Many people think of wings as a snack to eat while drinking beer and watching sporting events. We feel sorry for those people because it’s quite obvious that wings are perfect to eat for any occasion: birthday parties, bridal showers, at a bris… In this version we brought some Caribbean spices in to mix things up from the traditional buffalo wings we tend to gravitate to. The mango accoutrement was added on purely because mangoes were on sale but ended up being the perfect complement.
Equipment Needed: Baking Sheet, Food Processor, Large Container with Lid (or) Large Mixing Bowl with Plastic Wrap, Chef’s Knife, Cutting Board, Paper Towels
Serving Suggestion: Family Style
Suggested Wine Pairing: Riesling, Pinot Gris, Sauvignon Blanc
Suggested Beer Pairing: Lighter Lagers, Pilsners, Red Stripe
- 2 lbs chicken wings ($3.49/lb)
- 2 small, ripe mangoes ($1.99/each)
- 1 small red onion ($1.29/lb)
- 2 TBSP honey ($4.19/12 oz)
- 1 TBSP ground ginger ($3.99/3 oz jar)
- 1 TBSP ground cinnamon ($3.39/2.4 oz)
- 1 TBSP crushed red pepper ($3.50/2.5 oz jar)
- 1/2 TBSP apple cider vinegar ($2.79/32 oz)
- About 1/4 C extra virgin olive oil, divided ($9.99/32 oz)
- 1 bottle Jamaican jerk marinade ($4.99/12 oz bottle)
- 3-4 TBSP Jamaican jerk seasoning ($3.29/4 oz jar)
- Peel and wash the mangoes then cut the flesh away from the pit. Chop everything into small chunks so it’s easier to blend in your food processor.
- Peel and dice your onion. Again, this is going in the food processor so you don’t need to be too small or uniform, you’re just helping things go faster.
- Add the mango and onion and pulse until it’s a relatively smooth paste. Pour in your olive oil to lubricate the whole lot and blend it a little more.
- Now comes the flavor-to-taste portion of the exercise. Blend in as little or as much as you want of the honey, ginger, cinnamon, red pepper and vinegar until you get a taste that floats your boat. The measurements indicated above are educated guesses for what we used but you should cater to your own taste and those of your eating compatriots. Once you’ve reached a balance you’re happy with scoop the sauce out of the food processor and pop it in the fridge for a bit to let everything cool and meld together.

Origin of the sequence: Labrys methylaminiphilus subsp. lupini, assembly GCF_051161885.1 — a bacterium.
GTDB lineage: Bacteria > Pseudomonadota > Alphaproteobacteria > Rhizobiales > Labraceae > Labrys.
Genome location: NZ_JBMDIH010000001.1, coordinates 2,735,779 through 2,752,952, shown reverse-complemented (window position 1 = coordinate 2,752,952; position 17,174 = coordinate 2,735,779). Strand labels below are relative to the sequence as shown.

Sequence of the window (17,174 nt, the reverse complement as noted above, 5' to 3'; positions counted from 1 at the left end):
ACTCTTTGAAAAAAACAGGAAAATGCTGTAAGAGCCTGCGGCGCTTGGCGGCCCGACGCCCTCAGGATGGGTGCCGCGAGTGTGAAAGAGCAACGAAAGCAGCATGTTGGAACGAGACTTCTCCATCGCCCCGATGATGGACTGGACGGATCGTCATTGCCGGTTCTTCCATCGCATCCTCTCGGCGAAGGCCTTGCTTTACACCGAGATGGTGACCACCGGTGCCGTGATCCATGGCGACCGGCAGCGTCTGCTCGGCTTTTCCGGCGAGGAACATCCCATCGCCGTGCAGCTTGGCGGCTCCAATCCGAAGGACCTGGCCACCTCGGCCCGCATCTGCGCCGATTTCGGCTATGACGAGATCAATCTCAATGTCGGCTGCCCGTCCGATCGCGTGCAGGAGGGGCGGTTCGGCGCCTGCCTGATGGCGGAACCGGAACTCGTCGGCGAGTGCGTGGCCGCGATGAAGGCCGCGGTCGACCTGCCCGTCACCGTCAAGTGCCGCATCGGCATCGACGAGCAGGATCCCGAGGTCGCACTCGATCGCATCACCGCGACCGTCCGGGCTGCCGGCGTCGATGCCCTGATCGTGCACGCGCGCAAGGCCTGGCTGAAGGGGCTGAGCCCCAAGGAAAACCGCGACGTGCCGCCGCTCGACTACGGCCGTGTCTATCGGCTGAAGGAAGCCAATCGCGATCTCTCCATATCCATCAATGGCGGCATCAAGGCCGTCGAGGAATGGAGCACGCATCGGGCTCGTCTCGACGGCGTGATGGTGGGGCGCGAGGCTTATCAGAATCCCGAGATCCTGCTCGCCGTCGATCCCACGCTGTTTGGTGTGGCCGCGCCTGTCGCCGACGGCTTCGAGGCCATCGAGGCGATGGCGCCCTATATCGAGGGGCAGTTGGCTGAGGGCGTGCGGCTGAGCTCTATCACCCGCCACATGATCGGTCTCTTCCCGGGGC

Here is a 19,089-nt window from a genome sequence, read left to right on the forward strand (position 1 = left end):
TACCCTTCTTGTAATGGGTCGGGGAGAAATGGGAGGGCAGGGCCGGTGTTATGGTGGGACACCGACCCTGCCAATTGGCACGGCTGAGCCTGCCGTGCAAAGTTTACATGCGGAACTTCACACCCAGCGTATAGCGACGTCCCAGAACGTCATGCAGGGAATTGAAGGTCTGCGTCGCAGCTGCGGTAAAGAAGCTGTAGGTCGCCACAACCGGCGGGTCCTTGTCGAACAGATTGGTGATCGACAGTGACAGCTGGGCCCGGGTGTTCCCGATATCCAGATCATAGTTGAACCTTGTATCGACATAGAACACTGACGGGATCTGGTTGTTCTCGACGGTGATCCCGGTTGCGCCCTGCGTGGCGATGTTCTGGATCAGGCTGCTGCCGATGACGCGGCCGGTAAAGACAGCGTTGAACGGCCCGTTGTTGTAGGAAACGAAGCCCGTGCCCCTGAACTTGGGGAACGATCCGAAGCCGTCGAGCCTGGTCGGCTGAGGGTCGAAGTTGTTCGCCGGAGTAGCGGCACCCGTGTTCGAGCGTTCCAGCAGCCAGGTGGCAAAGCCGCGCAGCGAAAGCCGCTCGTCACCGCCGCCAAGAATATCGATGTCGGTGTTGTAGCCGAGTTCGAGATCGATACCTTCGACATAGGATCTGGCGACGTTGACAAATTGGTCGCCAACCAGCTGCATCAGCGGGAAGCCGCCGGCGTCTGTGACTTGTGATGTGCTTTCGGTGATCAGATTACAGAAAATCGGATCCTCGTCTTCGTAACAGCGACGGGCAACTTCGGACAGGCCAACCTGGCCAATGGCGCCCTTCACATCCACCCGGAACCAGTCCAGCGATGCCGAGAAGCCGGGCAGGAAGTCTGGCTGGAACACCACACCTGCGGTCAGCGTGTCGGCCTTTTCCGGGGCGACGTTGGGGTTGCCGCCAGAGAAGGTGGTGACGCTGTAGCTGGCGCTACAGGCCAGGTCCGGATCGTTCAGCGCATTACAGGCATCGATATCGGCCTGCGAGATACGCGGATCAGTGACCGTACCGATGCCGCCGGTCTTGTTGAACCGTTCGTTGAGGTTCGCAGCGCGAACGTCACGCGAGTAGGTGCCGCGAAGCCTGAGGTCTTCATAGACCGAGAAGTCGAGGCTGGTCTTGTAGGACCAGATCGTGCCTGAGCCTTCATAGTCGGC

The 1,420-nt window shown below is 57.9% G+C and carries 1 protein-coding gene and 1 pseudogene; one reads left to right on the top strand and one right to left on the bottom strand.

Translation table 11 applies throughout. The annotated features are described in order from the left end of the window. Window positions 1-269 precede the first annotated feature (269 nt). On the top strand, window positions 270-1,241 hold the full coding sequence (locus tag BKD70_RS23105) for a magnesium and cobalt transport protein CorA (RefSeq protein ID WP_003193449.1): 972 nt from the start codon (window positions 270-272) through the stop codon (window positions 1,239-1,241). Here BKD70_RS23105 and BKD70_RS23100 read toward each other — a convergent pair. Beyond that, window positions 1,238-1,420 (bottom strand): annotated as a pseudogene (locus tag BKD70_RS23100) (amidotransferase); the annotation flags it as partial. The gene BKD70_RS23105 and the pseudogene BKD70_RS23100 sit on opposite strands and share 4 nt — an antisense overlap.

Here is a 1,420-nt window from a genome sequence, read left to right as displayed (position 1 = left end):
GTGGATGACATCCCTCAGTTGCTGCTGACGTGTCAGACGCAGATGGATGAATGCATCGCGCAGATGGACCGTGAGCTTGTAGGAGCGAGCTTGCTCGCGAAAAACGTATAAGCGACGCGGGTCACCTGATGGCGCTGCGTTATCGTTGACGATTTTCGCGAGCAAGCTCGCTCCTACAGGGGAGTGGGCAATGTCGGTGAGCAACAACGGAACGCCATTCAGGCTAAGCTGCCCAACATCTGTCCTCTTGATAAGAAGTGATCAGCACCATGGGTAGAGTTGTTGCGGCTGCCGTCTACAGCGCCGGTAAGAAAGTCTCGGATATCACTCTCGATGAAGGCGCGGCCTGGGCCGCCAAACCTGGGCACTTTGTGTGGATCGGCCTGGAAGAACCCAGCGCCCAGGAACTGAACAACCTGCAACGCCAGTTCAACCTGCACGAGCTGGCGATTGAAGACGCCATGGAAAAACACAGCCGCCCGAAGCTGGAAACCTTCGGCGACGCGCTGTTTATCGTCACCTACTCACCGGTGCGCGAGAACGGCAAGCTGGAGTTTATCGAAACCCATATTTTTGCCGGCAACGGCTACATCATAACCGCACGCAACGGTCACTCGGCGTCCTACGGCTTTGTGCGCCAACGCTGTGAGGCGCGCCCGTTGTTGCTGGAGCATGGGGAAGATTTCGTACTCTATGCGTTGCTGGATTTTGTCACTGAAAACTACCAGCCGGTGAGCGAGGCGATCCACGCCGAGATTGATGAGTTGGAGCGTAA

- If you can find pre-separated wings, good on ya. If you were only able to get your hands on the full wing deal, here’s your mini butchering lesson. (NOTE: we didn’t take pictures because we were both in a frenzied state of prep and Jake didn’t want to get salmonella on his new camera) Using your chef’s knife (or poultry shears) clip the tips of the wings off so you’ve only got the drumette and the wingette left. Bend these pieces like apart until you hear a crunch; you’ve just separated the joint and this is a good thing. Put the wing flat on your cutting board and cut through the space you just created between the bones. Repeat until finished.
- Once you’ve got all your pieces separated thoroughly wash and dry your wings and put them in a resealable container of your choosing. Pour the jerk marinade over the whole lot and put the top on your container. Give everything a good shake so the chicken is evenly coated and pop it in the fridge for a couple of hours to marinate. Shake the container every 30 minutes or so to make sure each wing gets maximum marinade exposure.
- With about 15-20 minutes left in the wing soaking phase, preheat your oven to 400°F. Take the wings and put them in a single layer on your baking sheets and give them a good dusting of the jerk seasoning (we’re getting extra jerky with this one).
- Pop the wings in the oven for about 20 minutes and cut one open to see if the juice is running clear (if it is, you’re good to go). We kept ours in for about 25 minutes to get them nice and crispy. Serve with your mango sauce, throw some Marley on your stereo and mow down.